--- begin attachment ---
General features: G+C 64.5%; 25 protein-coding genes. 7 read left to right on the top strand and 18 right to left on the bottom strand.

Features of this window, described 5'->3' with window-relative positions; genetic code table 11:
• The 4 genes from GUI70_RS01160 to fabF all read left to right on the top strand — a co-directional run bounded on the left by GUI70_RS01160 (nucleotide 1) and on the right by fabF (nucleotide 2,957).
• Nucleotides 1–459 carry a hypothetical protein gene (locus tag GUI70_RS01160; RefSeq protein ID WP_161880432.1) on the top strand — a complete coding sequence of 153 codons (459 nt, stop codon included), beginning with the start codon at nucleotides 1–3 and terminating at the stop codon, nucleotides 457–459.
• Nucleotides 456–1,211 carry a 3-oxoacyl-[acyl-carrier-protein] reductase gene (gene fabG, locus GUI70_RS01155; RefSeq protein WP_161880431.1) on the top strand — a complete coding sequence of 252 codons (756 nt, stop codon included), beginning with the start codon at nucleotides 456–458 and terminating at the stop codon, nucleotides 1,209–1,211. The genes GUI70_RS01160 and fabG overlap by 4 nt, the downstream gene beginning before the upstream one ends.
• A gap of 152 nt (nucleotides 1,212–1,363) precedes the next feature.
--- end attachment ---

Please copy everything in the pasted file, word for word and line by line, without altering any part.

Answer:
General features: G+C 64.5%; 25 protein-coding genes. 7 read left to right on the top strand and 18 right to left on the bottom strand.

Features of this window, described 5'->3' with window-relative positions; genetic code table 11:
• The 4 genes from GUI70_RS01160 to fabF all read left to right on the top strand — a co-directional run bounded on the left by GUI70_RS01160 (nucleotide 1) and on the right by fabF (nucleotide 2,957).
• Nucleotides 1–459 carry a hypothetical protein gene (locus tag GUI70_RS01160; RefSeq protein ID WP_161880432.1) on the top strand — a complete coding sequence of 153 codons (459 nt, stop codon included), beginning with the start codon at nucleotides 1–3 and terminating at the stop codon, nucleotides 457–459.
• Nucleotides 456–1,211 carry a 3-oxoacyl-[acyl-carrier-protein] reductase gene (gene fabG, locus GUI70_RS01155; RefSeq protein WP_161880431.1) on the top strand — a complete coding sequence of 252 codons (756 nt, stop codon included), beginning with the start codon at nucleotides 456–458 and terminating at the stop codon, nucleotides 1,209–1,211. The genes GUI70_RS01160 and fabG overlap by 4 nt, the downstream gene beginning before the upstream one ends.
• A gap of 152 nt (nucleotides 1,212–1,363) precedes the next feature.